• Abandoned vehicles often get confused with nuisance vehicles. A nuisance vehicle is not necessarily abandoned and often cannot be removed by the authority.

    Common ‘nuisance’ vehicles are:


    • Poorly parked
    • Causing an obstruction
    • Involved in residential parking disputes
    • Broken down
    • Untaxed

    If a vehicle is untaxed but not abandoned, the local authority has no powers to remove it from the highway. In this instance, please report the untaxed vehicle to the DVLA.

  • It is possible to report an untaxed vehicle that has been seen on a public road anonymously to the DVLA.

    Please note - tax discs are no longer needed. The vehicle tax could be up to date even if it doesn’t have a tax disc.

    How to report a vehicle as untaxed

    1. Check/confirm that a vehicle is untaxed before it is reported - this is a free service (www.gov.uk/check-vehicle-tax - details to enter:- (1) vehicle registration number and (2) make of vehicle to establish whether the vehicle has current tax or not, or whether it has been registered as SORN).
    2. A vehicle should only be reported if it is either untaxed or registered as SORN and parked on a public road. (A vehicle can be registered as SORN if the vehicle is not used or kept on a public road e.g. it is kept in a garage, or on a drive or on private land).
    3. In order to report the vehicle online (forms.dft.gov.uk/report-an-untaxed-vehicle/), the following information will be required:- the vehicle registration number, make, model, colour and the street name, town and postcode where the vehicle is parked.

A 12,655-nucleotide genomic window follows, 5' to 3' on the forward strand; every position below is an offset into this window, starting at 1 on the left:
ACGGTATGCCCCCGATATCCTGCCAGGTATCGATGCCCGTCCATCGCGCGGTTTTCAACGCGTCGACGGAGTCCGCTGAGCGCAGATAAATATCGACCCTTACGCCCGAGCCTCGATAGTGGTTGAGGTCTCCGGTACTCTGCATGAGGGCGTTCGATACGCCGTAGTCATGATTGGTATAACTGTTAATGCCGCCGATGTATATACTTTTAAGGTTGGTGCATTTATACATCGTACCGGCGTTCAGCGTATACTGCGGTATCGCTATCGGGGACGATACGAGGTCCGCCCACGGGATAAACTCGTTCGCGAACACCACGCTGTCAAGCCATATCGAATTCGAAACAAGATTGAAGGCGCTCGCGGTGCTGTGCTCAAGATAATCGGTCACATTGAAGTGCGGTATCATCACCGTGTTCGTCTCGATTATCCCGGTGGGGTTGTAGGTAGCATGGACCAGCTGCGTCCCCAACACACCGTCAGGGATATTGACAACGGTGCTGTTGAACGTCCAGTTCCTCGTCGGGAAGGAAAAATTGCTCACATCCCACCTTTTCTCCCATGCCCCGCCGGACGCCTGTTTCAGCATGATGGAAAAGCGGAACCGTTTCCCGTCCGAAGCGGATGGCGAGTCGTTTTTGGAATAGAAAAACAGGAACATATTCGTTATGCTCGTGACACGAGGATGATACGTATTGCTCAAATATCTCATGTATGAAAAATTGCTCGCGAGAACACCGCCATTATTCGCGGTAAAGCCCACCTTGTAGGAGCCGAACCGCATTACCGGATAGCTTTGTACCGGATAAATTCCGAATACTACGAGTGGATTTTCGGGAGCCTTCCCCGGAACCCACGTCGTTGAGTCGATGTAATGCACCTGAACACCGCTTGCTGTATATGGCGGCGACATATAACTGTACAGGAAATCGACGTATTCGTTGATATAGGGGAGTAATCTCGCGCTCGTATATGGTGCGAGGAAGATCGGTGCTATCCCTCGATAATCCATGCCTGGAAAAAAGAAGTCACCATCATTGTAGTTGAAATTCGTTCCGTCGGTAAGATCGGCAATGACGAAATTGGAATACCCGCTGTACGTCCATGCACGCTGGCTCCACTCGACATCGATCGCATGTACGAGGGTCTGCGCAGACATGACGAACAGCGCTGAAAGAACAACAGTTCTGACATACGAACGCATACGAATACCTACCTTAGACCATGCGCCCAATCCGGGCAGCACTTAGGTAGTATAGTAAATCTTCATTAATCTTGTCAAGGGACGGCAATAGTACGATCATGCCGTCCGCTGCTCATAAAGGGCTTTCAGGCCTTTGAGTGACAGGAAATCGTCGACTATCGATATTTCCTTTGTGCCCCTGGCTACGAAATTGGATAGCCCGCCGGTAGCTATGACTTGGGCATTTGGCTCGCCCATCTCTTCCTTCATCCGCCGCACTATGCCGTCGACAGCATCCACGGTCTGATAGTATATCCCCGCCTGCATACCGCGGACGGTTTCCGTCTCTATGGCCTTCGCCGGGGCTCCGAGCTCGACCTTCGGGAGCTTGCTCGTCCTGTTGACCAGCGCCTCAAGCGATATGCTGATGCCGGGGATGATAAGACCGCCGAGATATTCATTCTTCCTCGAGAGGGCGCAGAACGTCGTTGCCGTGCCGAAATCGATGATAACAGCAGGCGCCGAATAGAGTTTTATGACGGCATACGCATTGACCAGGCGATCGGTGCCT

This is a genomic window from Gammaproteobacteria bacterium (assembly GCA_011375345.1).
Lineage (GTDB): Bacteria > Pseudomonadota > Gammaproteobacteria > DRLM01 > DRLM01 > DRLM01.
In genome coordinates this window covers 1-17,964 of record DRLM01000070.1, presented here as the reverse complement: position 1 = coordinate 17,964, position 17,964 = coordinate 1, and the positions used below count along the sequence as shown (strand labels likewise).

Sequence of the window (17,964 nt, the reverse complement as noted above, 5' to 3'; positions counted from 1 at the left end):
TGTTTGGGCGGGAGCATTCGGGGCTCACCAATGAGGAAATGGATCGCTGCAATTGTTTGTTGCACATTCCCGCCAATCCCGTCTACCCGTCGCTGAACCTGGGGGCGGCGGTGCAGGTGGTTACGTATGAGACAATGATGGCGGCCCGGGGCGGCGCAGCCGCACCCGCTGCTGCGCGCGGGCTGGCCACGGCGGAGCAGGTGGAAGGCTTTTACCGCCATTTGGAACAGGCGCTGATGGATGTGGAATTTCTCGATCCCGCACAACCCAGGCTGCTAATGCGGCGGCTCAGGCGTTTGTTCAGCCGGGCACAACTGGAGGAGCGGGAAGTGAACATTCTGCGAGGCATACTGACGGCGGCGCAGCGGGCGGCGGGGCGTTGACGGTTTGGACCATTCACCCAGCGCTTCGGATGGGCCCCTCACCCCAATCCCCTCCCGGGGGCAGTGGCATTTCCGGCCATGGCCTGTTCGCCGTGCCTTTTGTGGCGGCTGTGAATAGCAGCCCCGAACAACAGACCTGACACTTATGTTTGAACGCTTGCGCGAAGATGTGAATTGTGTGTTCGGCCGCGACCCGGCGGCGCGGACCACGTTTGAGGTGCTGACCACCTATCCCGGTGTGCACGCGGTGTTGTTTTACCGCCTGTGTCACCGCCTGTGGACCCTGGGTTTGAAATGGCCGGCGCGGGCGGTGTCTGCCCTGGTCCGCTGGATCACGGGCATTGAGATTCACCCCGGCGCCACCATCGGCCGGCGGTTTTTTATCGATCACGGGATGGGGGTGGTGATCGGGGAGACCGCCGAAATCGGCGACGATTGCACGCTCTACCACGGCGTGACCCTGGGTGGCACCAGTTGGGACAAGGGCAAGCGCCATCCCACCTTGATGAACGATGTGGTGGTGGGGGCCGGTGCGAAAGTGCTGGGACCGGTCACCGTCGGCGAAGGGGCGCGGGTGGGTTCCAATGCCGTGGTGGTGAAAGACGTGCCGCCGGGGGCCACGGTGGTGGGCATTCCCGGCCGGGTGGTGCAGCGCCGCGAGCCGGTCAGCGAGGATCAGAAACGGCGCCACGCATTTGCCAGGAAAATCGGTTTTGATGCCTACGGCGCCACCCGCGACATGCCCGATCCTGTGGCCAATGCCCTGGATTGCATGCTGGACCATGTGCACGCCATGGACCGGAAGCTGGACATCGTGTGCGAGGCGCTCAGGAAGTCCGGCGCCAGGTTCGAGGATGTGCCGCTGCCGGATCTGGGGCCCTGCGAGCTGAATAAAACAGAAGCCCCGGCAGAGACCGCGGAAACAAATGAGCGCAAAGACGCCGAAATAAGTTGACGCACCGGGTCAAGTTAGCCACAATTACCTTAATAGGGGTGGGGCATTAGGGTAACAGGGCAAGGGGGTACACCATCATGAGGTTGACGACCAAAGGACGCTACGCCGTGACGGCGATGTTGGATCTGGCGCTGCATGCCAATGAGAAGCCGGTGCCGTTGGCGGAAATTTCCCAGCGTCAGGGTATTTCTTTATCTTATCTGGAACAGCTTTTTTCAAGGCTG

4. Alternatively a letter can be sent to the DVLA if it cannot be reported online. Postal address: “Enforcement Section, W070/D12, DVLA, Longview Road, Swansea SA7 0XZ. The following details should be included:- the vehicle registration number, make, model and colour, detailed location and the time the vehicle has been on the road if known.

    Report an untaxed vehicle to the DVLA (opens in new window)

  • Charges for removing vehicles

    Vehicle position and condition Vehicle equal to or less than 3.5 tonnes MAM Vehicle exceeding 3.5 tonnes MAM but equal to or less than 7.5 tonnes Vehicle exceeding 7.5 tonnes MAM but equal to or less than 18 MAM Vehicle exceeding 18 tonnes MAM
    Vehicle on road, upright and not substantially damaged or any two wheeled vehicle whatever its condition or position on or off the road £150 £200 £350 £350
    Vehicle, excluding a two wheeled vehicle, on road but either not upright or substantially damaged or both £250 £650 Unladen–£2000 Unladen–£3000
    Laden–£3000 Laden–£4500
    Vehicle, excluding a two wheeled vehicle, off road, upright and not substantially damaged £200 £400 Unladen–£1000 Unladen–£1500
    Laden–£1500 Laden–£2000
    Vehicle, excluding a two wheeled vehicle, off road but either not upright or substantially damaged or both £300 £850 Unladen–£3000 Unladen–£4500
    Laden–£4500 Laden–£6000

    Charges for storing vehicles


    Type of vehicle Cost per 24 hours
    (or part thereof)
    Two wheeled vehicle £10
    Vehicle, not including a two wheeled vehicle, equal to or less than 3.5 tonnes MAM £20
    Vehicle exceeding 3.5 tonnes MAM but equal to or less than 7.5 tonnes MAM £25
    Vehicle exceeding 7.5 tonnes MAM but equal to or less than 18 MAM £30
    Vehicle exceeding 18 tonnes MAM £35

    Charges for disposing of vehicles


    Type of vehicle Disposal cost
    Two wheeled vehicle £50
    Vehicle, not including a two wheeled vehicle, equal to or less than 3.5 tonnes MAM £75
    Vehicle exceeding 3.5 tonnes MAM but equal to or less than 7.5 tonnes MAM £100
    Vehicle exceeding 7.5 tonnes MAM but equal to or less than 18 MAM £125
    Vehicle exceeding 18 tonnes MAM £150
Frequently Asked Questions
    • Where a suspected abandoned vehicle has been inspected and confirmation given that it is believed to be abandoned, it will normally be removed within 7 days unless it is on private land which requires contact to be made with the land owner to find out if they object.

      If a vehicle is on the highway and is regarded as dangerous or a hazard then it is likely to be removed within 24 hours.